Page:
Humanitarian Response in Malawi
In response to the launch of the Humanitarian Response Plan by the Malawi government, Oxfam in Malawi’s Country Director, John Makina said:
“Whilst Oxfam welcomes the government’s joint plan and commitment to provide much needed humanitarian aid to 6.5 million drought affected people for the next nine months, we remain particularly concerned with the amount of funding currently available for the response. The plan requires US $380 million, of which 17% has so far been secured. This is a good start, but much more is needed, now.”
“If lives are to be saved now and until the next harvest season in March 2017, the international community, donors and the Malawi government must make all possible efforts to meet people’s needs.
“The government should ensure that it is redirecting its own resources to meet as many of these needs as they can. Donors should also play their part and quickly release funds and commit new money to not only provide emergency aid but also to fund long-term programmes that will build on people’s self reliance and preparedness for future crises.”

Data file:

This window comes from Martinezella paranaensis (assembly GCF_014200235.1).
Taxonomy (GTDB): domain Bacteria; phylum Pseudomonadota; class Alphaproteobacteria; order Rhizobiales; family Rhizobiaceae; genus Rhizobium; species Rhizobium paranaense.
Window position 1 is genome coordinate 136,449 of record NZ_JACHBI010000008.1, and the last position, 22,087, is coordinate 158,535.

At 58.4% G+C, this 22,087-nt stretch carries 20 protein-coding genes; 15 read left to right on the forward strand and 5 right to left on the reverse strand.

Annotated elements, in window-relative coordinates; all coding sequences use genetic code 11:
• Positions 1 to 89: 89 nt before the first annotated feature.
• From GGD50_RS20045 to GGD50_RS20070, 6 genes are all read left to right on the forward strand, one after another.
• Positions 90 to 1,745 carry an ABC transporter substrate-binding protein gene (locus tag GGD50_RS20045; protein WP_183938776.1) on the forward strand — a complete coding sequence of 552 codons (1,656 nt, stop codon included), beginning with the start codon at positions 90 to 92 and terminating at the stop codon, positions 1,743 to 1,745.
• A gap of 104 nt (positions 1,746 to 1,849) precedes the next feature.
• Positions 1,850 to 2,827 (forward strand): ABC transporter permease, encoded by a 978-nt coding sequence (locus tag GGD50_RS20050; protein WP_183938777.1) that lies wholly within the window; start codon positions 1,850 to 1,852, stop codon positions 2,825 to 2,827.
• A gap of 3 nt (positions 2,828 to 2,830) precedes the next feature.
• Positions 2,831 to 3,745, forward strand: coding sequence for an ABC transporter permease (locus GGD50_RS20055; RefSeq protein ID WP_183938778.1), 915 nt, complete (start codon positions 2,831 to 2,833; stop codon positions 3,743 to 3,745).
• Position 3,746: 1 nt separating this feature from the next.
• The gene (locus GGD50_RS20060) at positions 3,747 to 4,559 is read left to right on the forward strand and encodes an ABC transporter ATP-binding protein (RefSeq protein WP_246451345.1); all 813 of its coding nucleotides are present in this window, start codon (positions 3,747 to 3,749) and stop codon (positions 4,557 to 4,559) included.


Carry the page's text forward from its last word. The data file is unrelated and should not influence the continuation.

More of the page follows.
All efforts in providing food assistance must be informed by changing food availability and market conditions. Cash transfers and vouchers should be used to help people buy food where available and direct food aid provided where market availability is limited or prices are too high.”
Notes to Editors:
Southern Africa has endured its worst drought in 35 years due to the El Nino weather phenomenon in 2016. In 2015, dry spells, high temperatures, and severe flooding in some areas of Malawi, also affected the country’s maize harvest, leaving 2.8 million people facing food insecurity. In June 2016, the government announced that 6.5 million people would face food insecurity due to the drought, over the course of 2016 to mid-2017.
Over that period, the humanitarian response plan aims to target the worst-hit districts of south, central and northern Malawi. The plan comes after the government declared the crisis a ‘State of National Disaster’ in April 2016.
Oxfam is currently providing sweet potato vines and farming inputs to over 29,000 people, with plans to expand this to a further 6000 people. We are also preparing to support a further 77,000 people with cash transfers to enable them to purchase food. In total, we aim to provide assistance to a total of 650,000 drought affected people until mid-2017. Oxfam requires further funding in order to reach all of these people